Coronavirus deaths in UK rise by 881 to 7,978

·News Reporter
·3-min read
Photo taken at 12.31 shows tests being carried out at a coronavirus testing site in a car park at Chessington World of Adventures, in Greater London, as the UK continues in lockdown to help curb the spread of the coronavirus.
Testing for coronavirus continues to take place, adding to the new case figures released by public health authorities. (PA Images)

The total number of coronavirus deaths recorded by the UK government has risen by 881 to 7,978.

Deaths in England have risen to 7,248, an increase of 765 from yesterday’s reported total of 6,483.

Health bodies in Scotland on Thursday recorded 81 new deaths to bring its total to 447, while Wales reported 41, taking its total to 286. Northern Ireland has reported another four for a total of 82, bringing the total across the UK to 8,063.

The figures issued by each nation are separate to the UK-wide figure released by the Department of Health due to differences in how deaths are counted.

The UK figure was released later today. There are 65,077 cases nationally.

There have been more than 1.4 million coronavirus cases and 88,000 deaths confirmed around the world, according to Johns Hopkins University. More than 330,000 people have recovered.

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On Thursday, Boris Johnson had spent a third night in intensive care and culture secretary Oliver Dowden said his condition remained the same.

Asked if the prime minister would decide on whether to extend the lockdown next week, Dowden told BBC Radio 4’s Today programme: “He’s in a stable condition, he seems to be doing reasonably well, he was sat up and engaging with medical staff.

“But we have a well-established mechanism for the first minister Dominic Raab to take the prime minister’s place in chairing such meetings, he will chair Cobra and he will chair the relevant decisions.

In this photo provided by 10 Downing Street, Britain's Foreign Secretary Dominic Raab delivers a speech,  during a coronavirus briefing in Downing Street, London, Monday April 6, 2020. (Pippa Fowles/10 Downing Street via AP)
Raab continues to deputise for Boris Johnson. (10 Downing Street via AP)

“This is just about going through a proper process, that’s why we’re waiting for next week.”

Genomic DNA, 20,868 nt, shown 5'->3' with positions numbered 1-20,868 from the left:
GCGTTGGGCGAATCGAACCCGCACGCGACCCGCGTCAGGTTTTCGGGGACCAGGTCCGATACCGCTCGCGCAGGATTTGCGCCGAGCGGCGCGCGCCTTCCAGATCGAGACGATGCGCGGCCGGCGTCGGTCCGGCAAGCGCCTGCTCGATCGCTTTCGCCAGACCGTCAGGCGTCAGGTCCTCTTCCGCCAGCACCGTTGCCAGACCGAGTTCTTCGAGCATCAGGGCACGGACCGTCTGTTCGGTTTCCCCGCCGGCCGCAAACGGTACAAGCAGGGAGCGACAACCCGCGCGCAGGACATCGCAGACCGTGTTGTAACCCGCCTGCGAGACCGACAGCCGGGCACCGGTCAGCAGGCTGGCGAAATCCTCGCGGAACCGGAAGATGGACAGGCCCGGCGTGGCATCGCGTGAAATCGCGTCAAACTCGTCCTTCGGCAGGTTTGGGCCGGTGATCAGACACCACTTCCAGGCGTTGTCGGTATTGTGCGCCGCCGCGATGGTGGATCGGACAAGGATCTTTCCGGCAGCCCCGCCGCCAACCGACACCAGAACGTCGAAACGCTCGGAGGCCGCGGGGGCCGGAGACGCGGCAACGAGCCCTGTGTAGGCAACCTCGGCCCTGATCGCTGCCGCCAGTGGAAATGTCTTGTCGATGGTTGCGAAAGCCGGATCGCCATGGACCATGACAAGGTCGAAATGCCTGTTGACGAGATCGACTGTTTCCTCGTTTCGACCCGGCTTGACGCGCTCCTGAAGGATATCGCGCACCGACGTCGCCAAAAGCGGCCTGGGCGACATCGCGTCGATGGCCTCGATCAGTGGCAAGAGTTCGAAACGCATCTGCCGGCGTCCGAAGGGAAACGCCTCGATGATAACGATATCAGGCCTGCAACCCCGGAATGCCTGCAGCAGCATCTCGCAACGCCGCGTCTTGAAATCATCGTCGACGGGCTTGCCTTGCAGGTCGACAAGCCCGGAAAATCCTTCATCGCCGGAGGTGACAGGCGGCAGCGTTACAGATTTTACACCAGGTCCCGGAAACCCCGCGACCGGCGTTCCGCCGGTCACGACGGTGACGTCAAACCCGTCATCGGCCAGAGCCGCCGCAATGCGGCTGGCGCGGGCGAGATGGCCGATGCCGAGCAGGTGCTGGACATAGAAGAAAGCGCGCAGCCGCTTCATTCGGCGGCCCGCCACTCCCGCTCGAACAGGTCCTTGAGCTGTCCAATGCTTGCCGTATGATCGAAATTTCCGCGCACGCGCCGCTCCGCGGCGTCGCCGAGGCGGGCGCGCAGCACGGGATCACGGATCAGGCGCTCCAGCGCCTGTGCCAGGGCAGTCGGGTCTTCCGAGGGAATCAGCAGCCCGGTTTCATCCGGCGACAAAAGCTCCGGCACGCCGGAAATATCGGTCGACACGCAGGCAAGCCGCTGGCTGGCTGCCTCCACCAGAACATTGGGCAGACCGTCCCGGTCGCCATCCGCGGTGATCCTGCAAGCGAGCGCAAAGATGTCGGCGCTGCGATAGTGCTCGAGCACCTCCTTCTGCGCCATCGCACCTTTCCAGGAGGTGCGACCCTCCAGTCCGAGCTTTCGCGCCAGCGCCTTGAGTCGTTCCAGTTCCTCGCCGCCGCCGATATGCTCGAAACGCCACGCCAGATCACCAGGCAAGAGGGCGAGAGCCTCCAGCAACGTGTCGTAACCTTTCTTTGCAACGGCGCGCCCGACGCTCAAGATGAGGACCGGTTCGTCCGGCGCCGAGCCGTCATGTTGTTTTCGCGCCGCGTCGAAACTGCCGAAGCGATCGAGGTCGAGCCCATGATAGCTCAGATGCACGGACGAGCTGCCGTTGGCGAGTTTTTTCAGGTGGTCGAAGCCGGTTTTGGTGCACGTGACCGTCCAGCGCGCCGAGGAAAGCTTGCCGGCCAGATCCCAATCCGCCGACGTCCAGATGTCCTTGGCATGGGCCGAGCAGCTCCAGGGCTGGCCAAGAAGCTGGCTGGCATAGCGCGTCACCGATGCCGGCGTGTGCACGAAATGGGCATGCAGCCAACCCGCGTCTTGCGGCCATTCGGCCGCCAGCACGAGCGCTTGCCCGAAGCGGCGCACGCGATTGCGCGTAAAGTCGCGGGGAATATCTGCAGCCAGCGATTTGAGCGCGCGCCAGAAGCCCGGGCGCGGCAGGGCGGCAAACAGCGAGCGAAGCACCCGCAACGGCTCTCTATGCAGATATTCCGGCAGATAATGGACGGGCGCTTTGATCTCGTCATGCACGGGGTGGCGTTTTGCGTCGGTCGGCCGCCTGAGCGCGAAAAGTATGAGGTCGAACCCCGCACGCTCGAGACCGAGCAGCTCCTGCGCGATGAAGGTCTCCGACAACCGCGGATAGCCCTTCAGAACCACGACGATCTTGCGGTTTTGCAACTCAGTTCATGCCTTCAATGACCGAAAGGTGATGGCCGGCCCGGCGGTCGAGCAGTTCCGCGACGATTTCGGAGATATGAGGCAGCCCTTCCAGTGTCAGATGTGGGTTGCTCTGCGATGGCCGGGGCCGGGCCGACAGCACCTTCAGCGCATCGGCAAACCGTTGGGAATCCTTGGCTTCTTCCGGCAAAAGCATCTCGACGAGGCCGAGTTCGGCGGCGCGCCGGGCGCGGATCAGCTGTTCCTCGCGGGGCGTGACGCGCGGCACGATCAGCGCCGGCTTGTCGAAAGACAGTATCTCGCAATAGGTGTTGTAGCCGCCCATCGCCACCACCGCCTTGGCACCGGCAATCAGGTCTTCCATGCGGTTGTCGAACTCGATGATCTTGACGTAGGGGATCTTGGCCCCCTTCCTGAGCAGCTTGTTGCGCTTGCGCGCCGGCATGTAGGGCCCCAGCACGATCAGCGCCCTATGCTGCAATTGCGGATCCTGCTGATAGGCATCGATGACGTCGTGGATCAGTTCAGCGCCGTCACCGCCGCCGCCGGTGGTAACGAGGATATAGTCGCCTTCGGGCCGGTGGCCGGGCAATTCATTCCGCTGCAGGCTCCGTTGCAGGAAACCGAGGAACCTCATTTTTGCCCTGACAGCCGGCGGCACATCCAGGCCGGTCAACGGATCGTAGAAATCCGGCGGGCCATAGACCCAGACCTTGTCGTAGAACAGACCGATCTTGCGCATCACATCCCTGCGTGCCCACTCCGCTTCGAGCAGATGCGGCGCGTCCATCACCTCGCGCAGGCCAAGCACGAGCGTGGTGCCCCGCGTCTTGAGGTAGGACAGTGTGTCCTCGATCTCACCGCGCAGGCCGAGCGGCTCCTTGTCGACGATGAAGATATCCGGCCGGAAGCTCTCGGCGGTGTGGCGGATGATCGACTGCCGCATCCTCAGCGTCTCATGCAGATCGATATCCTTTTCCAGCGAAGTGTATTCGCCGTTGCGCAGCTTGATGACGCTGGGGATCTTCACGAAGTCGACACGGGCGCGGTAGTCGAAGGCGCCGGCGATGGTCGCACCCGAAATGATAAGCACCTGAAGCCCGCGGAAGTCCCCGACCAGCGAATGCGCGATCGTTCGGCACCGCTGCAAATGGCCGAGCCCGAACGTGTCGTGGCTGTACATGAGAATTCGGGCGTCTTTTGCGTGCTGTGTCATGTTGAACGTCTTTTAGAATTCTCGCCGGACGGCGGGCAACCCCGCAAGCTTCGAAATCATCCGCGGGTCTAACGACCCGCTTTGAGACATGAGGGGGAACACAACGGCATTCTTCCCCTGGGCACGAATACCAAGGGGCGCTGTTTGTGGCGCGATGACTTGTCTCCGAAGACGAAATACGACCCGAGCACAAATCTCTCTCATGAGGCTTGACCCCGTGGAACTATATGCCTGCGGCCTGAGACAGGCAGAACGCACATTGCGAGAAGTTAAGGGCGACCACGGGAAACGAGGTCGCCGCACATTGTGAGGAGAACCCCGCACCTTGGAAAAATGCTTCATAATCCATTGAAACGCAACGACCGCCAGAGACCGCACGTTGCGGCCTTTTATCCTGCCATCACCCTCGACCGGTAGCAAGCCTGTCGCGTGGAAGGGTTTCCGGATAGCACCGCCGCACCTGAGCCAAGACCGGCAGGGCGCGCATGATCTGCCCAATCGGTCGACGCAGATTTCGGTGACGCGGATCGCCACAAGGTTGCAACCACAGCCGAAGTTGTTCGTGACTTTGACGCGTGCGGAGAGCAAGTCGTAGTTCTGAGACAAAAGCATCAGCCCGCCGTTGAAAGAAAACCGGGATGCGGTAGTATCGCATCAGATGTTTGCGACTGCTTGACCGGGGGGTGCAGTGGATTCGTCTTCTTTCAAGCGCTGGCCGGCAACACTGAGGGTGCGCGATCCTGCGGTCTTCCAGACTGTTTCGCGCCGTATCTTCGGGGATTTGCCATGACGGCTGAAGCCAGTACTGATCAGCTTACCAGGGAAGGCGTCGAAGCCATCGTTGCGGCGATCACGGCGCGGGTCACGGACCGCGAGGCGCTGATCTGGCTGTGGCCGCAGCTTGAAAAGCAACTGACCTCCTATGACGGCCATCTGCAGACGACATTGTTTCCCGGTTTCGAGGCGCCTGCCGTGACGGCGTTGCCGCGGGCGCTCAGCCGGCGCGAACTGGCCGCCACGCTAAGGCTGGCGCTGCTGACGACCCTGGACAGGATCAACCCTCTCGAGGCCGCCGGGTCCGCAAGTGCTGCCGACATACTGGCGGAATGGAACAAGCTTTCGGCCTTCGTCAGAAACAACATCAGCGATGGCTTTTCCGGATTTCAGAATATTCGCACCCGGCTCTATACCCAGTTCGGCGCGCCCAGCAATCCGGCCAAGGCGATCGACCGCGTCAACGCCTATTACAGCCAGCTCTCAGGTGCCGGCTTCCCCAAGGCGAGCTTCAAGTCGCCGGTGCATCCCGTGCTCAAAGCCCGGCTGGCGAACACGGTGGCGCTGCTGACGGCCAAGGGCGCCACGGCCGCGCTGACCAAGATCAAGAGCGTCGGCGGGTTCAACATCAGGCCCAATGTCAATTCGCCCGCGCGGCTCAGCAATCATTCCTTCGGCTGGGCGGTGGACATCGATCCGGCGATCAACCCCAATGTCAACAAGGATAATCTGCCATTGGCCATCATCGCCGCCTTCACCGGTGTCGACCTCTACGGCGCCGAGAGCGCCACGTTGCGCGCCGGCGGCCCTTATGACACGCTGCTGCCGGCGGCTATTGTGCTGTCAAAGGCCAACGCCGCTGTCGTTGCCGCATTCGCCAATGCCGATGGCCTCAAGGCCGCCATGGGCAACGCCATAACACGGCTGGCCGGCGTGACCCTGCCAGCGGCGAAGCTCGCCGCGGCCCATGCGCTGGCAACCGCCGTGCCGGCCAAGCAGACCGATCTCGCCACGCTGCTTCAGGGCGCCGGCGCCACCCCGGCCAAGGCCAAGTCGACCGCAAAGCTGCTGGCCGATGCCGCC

Foreign secretary and first secretary of state Dominic Raab said a review of the lockdown will only take place when there is enough evidence as to whether the restrictions are working.

But it is not expected to be lifted next week and a chief constable has warned his force will ramp up enforcement of the quarantine rules.

Northamptonshire Police Chief Constable Nick Adderley said the “three-week grace period is over”.

“These are not guidelines anymore. This is the law,” he said.

“We haven’t issued any fixed penalty notices, but we have charged a number of people with COVID-related offences.

“We’ve had examples of people sunbathing in the park, having barbecues in the park, we’ve had large gatherings of family members.

File photo dated 22/10/19 of Chief Constable of Northamptonshire Police, Nick Adderley, as the family of Harry Dunn have called for the police chief's resignation after a "disgraceful" tweet.
Chief constable Nick Adderley warned of tougher enforcement of coronavirus restrictions. (PA Images)

“To those people, I am saying ‘your time is up’.”

Another country that is examining how it can leave lockdown is Italy. Prime minister Giuseppe Conte, warned in an interview with the BBC on Wednesday that the European Union was at risk because of the coronavirus crisis.

Italy is among the member states that has lobbied for EU countries to share the debt accumulated by countries raising money to sustain their economies during the outbreak.

“If we do not seize the opportunity to put new life into the European project, the risk of failure is real,” Conte said.

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